We seem to hear little this year about the arrival of the Pilgrims in Massachusetts in November 1620.
Perhaps the coronavirus is the cause, or maybe the ugly mess and turmoil of our presidential election has overshadowed its remembrance. Or maybe political correctness has claimed another victim. 
Whatever the case, the 400th anniversary of their arrival is an important milestone. True, the Pilgrims didn’t celebrate the first Thanksgiving until the following autumn, when they were blessed by bountiful crops and game, but surely we should celebrate this 400th anniversary with raised glasses and public ceremonies.
Let us first pay homage to the Pilgrims for the Mayflower Compact. Blown far off course—they were supposed to sail to the Virginia colony, which was under English law and charter—and worried about divisions among the colonists on board the Mayflower, before setting foot on land 41 members of that company signed a covenant laying out general ground rules for law, order, and governance. They understood that if they were to survive, they must for the time being regulate themselves.          
Only two paragraphs long, the Compact asserts that the signers: 

[C]ovenant and combine ourselves into a civil body politic; for our better ordering, and preservation and furtherance aforesaid; and by virtue hereof to enact, constitute, and frame, such just and equal laws, ordinances, acts, constitutions, and offices, from time to time, as shall be thought most meet and convenient for the general good of the colony; unto which we promise all due submission and obedience.

In his article in the September issue of Chronicles—“The 1620 Project”—Professor Mark David Hall relates, “The Compact is significant because it represents the commitment many Reformed leaders had to the idea that people must consent to civic and ecclesiastical institutions if they are to be legitimate.” He continues by noting, “The Pilgrims, and the Puritans who followed them, created civil governments that are among the most republican the world has ever seen.”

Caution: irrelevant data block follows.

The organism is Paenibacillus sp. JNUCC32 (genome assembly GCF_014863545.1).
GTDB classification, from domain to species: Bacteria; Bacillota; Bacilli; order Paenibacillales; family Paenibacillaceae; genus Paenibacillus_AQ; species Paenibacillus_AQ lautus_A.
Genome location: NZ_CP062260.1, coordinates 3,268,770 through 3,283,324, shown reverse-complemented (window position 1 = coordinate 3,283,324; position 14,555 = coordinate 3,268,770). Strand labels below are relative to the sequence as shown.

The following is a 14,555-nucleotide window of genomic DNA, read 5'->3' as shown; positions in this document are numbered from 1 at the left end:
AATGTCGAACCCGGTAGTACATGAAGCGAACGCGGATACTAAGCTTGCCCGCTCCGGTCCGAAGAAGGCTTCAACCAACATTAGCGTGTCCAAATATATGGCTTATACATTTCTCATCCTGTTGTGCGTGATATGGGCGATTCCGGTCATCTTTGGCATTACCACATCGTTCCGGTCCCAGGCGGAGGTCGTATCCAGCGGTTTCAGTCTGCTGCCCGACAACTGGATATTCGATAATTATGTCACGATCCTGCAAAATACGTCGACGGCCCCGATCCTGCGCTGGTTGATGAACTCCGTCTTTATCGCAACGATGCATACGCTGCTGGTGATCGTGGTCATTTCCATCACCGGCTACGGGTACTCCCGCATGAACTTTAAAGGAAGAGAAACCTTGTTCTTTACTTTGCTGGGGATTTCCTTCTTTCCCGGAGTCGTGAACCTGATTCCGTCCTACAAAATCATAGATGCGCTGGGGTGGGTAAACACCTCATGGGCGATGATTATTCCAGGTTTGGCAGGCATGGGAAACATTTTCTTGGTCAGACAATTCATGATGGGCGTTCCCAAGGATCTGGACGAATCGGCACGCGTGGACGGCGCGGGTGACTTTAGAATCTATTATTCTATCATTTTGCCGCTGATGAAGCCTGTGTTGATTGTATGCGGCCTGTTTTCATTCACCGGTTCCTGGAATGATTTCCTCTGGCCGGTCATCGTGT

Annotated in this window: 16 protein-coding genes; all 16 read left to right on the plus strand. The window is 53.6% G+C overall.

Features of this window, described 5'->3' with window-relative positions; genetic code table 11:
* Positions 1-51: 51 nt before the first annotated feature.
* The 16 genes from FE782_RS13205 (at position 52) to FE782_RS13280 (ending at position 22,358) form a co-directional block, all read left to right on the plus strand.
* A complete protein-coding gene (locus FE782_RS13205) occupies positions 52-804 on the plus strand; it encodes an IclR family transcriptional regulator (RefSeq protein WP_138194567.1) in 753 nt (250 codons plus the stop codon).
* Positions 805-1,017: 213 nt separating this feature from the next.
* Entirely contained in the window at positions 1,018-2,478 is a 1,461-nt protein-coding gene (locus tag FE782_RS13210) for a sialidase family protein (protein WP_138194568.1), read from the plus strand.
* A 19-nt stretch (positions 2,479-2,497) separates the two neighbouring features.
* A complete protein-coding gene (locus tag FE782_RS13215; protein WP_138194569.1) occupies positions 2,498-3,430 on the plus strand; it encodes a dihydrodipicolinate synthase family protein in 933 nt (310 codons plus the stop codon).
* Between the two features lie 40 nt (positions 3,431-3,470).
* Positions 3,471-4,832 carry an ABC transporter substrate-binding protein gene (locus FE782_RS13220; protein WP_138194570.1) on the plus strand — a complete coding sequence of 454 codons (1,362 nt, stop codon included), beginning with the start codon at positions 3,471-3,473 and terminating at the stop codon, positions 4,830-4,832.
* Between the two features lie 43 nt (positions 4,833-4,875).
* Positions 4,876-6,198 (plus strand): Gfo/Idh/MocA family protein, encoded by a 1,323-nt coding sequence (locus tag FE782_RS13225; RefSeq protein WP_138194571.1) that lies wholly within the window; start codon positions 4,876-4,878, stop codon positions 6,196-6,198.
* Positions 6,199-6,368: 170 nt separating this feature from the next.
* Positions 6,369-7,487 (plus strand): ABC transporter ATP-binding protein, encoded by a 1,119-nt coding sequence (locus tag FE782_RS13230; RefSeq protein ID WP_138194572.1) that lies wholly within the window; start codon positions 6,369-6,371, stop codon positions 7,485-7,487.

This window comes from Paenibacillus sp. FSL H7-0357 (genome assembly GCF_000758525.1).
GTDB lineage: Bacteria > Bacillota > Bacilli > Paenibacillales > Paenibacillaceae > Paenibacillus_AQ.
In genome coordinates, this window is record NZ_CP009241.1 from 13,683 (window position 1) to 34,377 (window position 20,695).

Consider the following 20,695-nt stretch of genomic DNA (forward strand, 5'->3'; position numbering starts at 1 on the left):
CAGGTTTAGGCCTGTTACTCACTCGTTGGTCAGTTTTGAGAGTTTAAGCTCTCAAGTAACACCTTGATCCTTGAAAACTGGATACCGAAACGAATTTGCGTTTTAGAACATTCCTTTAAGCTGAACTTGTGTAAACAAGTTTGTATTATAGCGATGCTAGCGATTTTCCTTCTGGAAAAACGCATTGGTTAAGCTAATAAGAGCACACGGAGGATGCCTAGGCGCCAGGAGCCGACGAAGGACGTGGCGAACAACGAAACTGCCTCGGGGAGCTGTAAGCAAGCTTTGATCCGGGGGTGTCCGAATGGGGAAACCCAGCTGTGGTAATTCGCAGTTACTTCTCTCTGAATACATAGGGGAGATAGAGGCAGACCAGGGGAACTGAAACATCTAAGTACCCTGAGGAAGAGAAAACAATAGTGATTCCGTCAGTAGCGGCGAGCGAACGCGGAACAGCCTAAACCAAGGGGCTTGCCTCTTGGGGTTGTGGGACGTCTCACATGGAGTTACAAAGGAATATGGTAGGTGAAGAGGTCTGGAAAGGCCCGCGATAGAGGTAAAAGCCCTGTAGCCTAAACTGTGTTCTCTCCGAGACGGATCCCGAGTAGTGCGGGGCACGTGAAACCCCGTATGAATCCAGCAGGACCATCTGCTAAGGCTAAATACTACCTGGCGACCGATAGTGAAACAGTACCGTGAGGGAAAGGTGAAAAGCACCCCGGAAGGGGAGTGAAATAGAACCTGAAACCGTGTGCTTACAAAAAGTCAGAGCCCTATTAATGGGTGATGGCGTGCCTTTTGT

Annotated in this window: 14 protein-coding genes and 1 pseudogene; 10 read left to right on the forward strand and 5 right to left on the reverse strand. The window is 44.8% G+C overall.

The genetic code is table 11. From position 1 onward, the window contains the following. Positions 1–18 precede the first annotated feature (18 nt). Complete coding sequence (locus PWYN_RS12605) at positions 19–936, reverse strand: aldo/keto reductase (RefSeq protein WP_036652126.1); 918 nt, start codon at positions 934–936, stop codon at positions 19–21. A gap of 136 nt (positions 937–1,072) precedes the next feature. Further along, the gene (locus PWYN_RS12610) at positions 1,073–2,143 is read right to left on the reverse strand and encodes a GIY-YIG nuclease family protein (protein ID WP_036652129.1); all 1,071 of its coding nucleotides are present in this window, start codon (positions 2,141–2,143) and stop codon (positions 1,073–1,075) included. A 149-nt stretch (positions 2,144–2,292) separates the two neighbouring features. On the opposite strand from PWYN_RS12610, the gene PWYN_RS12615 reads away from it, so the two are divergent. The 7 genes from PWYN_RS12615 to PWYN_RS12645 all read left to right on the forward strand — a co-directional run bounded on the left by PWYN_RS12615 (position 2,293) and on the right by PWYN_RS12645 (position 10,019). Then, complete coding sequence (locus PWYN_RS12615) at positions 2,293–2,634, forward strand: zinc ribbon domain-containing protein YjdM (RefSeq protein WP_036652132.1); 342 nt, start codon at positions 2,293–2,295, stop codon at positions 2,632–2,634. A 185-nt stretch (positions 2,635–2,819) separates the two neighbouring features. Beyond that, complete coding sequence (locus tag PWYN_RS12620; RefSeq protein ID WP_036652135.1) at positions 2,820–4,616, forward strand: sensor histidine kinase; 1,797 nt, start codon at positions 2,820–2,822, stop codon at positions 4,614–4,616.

Given our present tribulations of the coronavirus and a contested election, we might also pause to remember and honor the grit of these hardy Pilgrims in our Thanksgiving celebrations. In their first winter in the New World, 45 of the 102 settlers died from various causes, sometimes two or three in a single day. Under the leadership of men like Myles Standish and William Bradford, the colony survived that horrid ordeal. That winter of suffering and death brings some sense of proportion to our current arduous circumstances.
What some might see as a miracle also occurred in that faraway time. In the spring of 1621, the Indian Samoset, who had learned a little English from fishermen, presented himself to the colonists, sent by his chieftain Massasoit of the Wampanoag Confederation to seek a possible alliance with them against another hostile tribe. As Peter W. Wood tells us in his book 1620: A Critical Response to the 1619 Project, “on March 22, Samoset introduced the Plymouth colonists to another Indian, Tisquantum (also known as Squanto), who spoke fluent English, having been enslaved once by an Englishman and having spent several years in England.”
That spring, Squanto and other Indians taught the colonists how to grow corn, where to hunt and fish, and how to take advantage of the new land in which they found themselves. In exchange, for 25 years the Plymouth colony remained an ally of the Wampanoag. 
In addition to their contribution to our political liberties, the Pilgrims and later the Puritans also helped define our religious freedoms. Unlike their English counterparts in Virginia, the Pilgrims came to America not only for commercial gain but to escape the strictures of the established church in England. They wanted no part of a national church—which is why they earned the name “Separatists”—and were seeking a place where they could worship as they pleased. In 1630, before he and his followers sailed for America, Puritan John Winthrop urged them to found a community that would become as “a city upon a hill, the eyes of all people are upon us,” meaning they should live righteous lives.           
In the next century, the descendants of such stalwarts would help lead America in its fight for liberty.        
At the end of his Chronicles piece, Mark Hall writes of the Pilgrims and Puritans, 

They created political institutions that were among the most republican that the world had ever seen, and they strictly limited civic leaders by law. They valued liberty and had, as David D. Hall put it in A Reforming People, an “animus against ‘tyranny’ and ‘arbitrary’ power that pervaded virtually every sermon and political statement.”

When we celebrate Thanksgiving this year, even with its coronavirus lockdowns and political strife, we should recollect with gratitude these men and women, and so many others, who believed in the inalienable rights of all human beings, who recognized life, liberty, and the pursuit of happiness as gifts given by a power higher than a government. We might also take a lesson from these predecessors in their detestation of tyrants and dictatorial laws.
It’s the American Way.

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